Michael Benkusky takes St. Charles back to the 1920s

  • St. Charles

    Michael Benkusky is in progress with work at St. Charles CC in Illinois

  • St. Charles

    A new green on the second hole, originally a Tom Bendelow design, has been constructed

  • St. Charles

    Benkusky is working to combine the Bendelow and David Gill-designed holes into one cohesive design

Richard Humphreys
By Richard Humphreys

Golf course architect Michael Benkusky is working at St. Charles Country Club, west of Chicago, Illinois, to transform holes designed by two architects 60 years apart, and subject to additional renovation work, into a consistently-styled course.

The course was first laid out by Tom Bendelow in 1926, but new holes were required in the late 1980s.

“The original course was bisected by IL Route 25, with the old clubhouse on the west side,” said Benkusky. “In 1987 the club sold the east section of land and moved the clubhouse and seven golf holes north of Country Club Road. These holes were designed by David Gill. While this design maintained an 18-hole golf course, the design styles of the two architects varied.”

Benkusky proposed combining the two styles into one, cohesive 1920s-style course. “Once that decision was made, the plan began to take shape. That involved rebuilding all the bunkers to the same style, squaring off the tee complexes, removing trees to open vistas and improve agronomics, and expanding the greens on the original Bendelow holes.”

“The biggest challenge, and enjoyment, has been designing to combine two significantly different design philosophies into one style,” said Benkusky. The architect notes that little of the original Bendelow design had remained. “All the greens and bunkers had been rebuilt in past renovations. However, that part of the golf course does have an ‘older’ feel and we were able to use that as inspiration. The land is flatter, and the golf holes have greens that run in from the approach area. These holes also contain less bunkers per hole.

“The Gill design, where we have concentrated our current work, has more bunkers. Getting those to tie together has been the key. The first hole, for example, had eight bunkers: two on each side of the fairway and two on each side of the green. The new design reduced the number to three, two in the fairway and one at the green.

“This reduction in sand not only allows for less area to maintain, but also improved the design strategy of the hole. This same philosophy was used on the seventh, tenth and eleventh, which are all original Gill-designed holes.”

Work began in 2016 and the club has now rebuilt all bunkers on five holes. “On the Bendelow side we’ve rebuilt and expanded the green on the second hole along with new sand bunkers throughout the hole,” said Benkusky.

Golf course superintendent Chuck Barber said: “Improving playability characteristics is a chief concern. Many of our bunkers, for example, still have clay tile drainage and drain very poorly. Also, steep sand flash faces with no liner and poor-performing sand are very prone to washout. Eliminating sheet flow of water into the bunker and redirecting it in to the surrounds saves us from holding onto water and from contaminating the sand. The club wants the bunkers to be as ‘the same’ as possible and they don’t want to wait 24 to 48 hours before the sand dries sufficiently to be put back in place and raked.”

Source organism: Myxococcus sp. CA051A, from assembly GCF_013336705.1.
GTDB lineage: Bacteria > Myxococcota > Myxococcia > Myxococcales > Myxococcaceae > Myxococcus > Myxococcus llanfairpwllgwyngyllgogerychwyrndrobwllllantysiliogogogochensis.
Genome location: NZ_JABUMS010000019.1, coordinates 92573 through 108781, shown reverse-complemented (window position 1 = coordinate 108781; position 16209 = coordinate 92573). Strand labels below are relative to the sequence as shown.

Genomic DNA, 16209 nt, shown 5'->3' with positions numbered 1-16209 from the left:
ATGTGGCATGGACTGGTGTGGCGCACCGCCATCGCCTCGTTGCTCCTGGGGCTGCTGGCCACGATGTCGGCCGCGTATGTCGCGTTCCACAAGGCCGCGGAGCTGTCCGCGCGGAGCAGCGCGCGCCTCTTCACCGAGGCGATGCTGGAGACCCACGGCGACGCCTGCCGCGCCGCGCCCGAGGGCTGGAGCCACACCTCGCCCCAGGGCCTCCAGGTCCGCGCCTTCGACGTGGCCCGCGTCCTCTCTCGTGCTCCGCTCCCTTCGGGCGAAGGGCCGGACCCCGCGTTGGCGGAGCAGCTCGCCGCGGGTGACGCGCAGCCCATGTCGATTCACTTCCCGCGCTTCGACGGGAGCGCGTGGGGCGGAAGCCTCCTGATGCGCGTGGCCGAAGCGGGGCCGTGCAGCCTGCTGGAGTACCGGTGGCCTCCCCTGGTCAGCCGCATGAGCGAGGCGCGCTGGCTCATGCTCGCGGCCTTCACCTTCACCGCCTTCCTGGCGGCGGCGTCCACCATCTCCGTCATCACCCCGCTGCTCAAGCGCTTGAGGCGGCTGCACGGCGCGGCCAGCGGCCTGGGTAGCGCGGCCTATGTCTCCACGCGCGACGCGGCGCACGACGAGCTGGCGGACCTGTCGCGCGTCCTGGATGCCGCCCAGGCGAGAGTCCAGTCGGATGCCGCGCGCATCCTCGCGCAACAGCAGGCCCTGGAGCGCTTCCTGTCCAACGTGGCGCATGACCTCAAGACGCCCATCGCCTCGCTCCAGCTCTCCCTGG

The club has also completed tree removal and relocation and work on tee complexes. Benkusky and Barber have been supported by assistant superintendent Jason Kahlstorf, general manager Ken Vranek and St. Charles CC staff.

The club plans to complete work on the remaining thirteen holes in autumn 2019, working with Leibold Irrigation’s John Leibold and Kevin Steineke.

Benkusky said he was excited for the final completion of the plan. “The membership is ready to have a golf course that flows as one from the first tee to the eighteenth green,” said Benkusky. “Once complete, I believe we will achieve our goal and it will be very hard for someone to distinguish that the original course was completed by two different architects, 60 years apart.”

Barber concluded: “Michael is patient, diligent and guided by good instincts as a golfer, builder and architect. He wants things to be right, he doesn’t need to be right. Michael realises that a plan is only a piece of paper and that once dirt starts to move the plan can change. His adaptability and his ability are commendable when given circumstances that are so critical to the parties involved. The grounds and greens department, golf course staff, PGA Staff, clubhouse staff, and our members all have a vested interest in his ability as an architect. He handles interaction with everyone with patience, understanding and intelligence. He happens to be an exceedingly nice man with good ideas and makes it easy to be happy with the outcome.”